International Women’s Day provides a platform for Hawthorn to celebrate the women who shape the club.

One of those women is Aleesha Whitely, who plays for Hawthorn Gold in the Victorian Blind Football League (VBFL).

She spoke about her love of football, what she does outside the sport and why International Women’s Day is so important to her in this wide-ranging Q&A.

Aleesha, how did you get into footy?

“I already had an interest in the sport but being visually impaired, it was never something I considered I'd be able to play myself one day. When I learned about blind footy, it really sparked my curiosity, and I thought I would try it out for myself. I hadn't played much sport growing up at all so I thought it might be nice to have some sort of community sport experience on a regular basis.”

How have you enjoyed your time with the Hawks?

“It's been really good. The club’s been really welcoming and supportive of the blind league and of course, it’s fun to play as well.”

How can we support the Victorian Blind Football League?

“There's a Facebook page called the Victorian Blind Football League and there's a lot of posts going up on there when the season’s on. There's also a website and there's live streams to the games sometimes. It's just a fun take on footy that's a bit different to what other people might know.”

Has there been anyone in particular who has taken you under their wing?

“Ned (Brewer Maiga) has. He’s a really great guy and he's a great captain for the team. He used to live quite close to me, so we were able to get to know each other a bit. When I started playing, Mel Edge also took me under her wing as well. It was really great to have another woman in the team and she was really supportive and very well respected within the club and within the league.”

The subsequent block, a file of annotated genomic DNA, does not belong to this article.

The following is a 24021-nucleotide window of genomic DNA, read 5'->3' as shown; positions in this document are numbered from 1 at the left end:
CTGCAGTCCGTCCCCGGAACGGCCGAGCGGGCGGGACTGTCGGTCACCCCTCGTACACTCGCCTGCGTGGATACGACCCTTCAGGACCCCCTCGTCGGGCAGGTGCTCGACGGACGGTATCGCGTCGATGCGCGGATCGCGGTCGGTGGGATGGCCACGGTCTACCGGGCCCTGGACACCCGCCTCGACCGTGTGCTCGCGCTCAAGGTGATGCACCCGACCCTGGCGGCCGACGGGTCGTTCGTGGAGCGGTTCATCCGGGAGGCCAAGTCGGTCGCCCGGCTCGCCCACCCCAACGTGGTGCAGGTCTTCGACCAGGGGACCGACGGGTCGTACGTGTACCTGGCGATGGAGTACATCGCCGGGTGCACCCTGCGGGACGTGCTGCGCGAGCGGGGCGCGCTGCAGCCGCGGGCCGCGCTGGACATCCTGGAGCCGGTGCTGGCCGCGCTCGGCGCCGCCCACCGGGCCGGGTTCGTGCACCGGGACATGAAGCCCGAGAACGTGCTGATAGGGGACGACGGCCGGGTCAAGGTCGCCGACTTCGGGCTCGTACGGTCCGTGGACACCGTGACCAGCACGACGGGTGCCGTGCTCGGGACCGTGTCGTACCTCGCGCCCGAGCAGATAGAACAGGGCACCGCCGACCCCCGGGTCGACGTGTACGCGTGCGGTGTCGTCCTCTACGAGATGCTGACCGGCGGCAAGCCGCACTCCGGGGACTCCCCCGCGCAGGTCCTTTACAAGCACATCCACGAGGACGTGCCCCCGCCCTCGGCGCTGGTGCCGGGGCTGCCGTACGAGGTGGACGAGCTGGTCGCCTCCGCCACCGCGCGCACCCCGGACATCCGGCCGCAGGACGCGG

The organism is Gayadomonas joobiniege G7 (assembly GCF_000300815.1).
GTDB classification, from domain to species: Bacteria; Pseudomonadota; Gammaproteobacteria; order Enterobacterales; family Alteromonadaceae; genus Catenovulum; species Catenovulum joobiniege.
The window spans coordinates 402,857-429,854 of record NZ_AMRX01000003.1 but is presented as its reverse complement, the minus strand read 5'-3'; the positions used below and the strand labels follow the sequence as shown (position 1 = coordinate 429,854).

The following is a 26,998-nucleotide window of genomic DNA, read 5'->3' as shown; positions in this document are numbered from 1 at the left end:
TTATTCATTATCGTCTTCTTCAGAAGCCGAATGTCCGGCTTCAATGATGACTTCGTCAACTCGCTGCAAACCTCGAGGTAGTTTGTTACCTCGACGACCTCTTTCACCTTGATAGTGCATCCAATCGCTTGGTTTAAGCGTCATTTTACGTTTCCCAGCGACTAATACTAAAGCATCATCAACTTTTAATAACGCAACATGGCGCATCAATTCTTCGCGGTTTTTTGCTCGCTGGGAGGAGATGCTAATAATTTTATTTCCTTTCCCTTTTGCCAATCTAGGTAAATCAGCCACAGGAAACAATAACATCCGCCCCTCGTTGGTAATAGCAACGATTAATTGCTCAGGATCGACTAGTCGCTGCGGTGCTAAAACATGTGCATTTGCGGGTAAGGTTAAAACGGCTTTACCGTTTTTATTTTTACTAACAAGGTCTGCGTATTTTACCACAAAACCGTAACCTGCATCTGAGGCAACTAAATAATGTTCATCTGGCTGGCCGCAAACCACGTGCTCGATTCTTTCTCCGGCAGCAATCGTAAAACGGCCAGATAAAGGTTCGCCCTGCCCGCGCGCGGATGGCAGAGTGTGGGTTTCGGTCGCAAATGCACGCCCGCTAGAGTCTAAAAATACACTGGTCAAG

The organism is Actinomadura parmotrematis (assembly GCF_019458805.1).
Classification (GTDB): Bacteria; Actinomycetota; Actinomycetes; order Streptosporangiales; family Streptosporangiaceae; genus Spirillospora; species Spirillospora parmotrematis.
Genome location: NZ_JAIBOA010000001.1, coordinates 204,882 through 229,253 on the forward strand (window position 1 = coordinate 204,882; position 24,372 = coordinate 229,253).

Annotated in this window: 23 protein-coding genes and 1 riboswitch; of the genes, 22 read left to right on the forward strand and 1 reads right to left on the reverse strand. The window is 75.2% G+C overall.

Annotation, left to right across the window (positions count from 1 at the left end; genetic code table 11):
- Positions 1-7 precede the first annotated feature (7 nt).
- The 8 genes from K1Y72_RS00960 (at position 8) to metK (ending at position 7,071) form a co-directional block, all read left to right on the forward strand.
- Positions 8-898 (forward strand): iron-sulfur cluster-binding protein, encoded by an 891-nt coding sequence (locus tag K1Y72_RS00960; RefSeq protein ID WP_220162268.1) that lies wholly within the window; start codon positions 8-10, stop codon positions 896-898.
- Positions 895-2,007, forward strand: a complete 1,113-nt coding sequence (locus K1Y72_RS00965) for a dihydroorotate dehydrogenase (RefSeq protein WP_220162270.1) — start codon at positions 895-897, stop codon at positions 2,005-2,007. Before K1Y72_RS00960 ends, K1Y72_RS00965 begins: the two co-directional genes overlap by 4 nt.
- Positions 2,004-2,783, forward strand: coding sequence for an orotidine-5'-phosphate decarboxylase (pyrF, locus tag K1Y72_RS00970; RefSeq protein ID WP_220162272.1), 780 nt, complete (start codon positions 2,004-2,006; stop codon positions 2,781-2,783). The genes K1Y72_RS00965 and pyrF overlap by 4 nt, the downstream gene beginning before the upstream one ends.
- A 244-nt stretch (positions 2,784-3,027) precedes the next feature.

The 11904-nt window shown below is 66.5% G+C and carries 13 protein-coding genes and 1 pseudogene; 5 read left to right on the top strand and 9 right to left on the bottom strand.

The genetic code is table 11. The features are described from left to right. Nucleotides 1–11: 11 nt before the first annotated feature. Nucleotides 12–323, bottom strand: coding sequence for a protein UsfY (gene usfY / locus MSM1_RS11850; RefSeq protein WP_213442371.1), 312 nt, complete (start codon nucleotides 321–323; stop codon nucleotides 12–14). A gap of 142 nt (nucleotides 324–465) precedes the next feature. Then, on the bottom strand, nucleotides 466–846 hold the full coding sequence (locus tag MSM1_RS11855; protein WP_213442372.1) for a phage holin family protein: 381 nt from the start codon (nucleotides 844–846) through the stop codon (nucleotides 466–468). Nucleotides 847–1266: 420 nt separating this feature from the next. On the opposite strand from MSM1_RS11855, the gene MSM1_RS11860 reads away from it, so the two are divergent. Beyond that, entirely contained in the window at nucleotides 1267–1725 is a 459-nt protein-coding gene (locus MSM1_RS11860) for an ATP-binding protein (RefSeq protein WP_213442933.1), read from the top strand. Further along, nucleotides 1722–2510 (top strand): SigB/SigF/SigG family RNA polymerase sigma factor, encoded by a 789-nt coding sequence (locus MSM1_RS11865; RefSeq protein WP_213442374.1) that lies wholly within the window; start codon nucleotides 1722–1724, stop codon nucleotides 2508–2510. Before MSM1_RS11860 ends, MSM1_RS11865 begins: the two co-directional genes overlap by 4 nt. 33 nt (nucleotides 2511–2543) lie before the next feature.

What is your visual impairment and what classification do you play under in footy?

“There’s three different classifications and I’m in the middle one. The most sighted players are the C grade players, the next classification, which is the one I’m in, has a bit less vision and then there’s the A players who rely primarily on hearing. My visual impairment is oculocutaneous albinism, and I've got really extreme light sensitivity, so I actually see better in the dark. I also struggle with depth perception, and I struggle to track an object moving, so for example, actually focusing on the ball when it's in the air.”

What do you do outside of footy?

“I work at Monash University as a research officer in the cancer research program so I’m doing that and studying part-time at the moment.”

One of the themes of International Women’s Day talks about inclusion. How important is inclusion to you?

“I think it's really important and I think it's something the Blind League does quite well. I think there is a conscious movement to get more women involved in this sport. There’s still a lot of work to do but the motivation is there. All in all, I think if we can make this sport and our lives a more welcoming place to everyone regardless of their background or who they are, that’s amazing. We want everyone to be comfortable and happy.”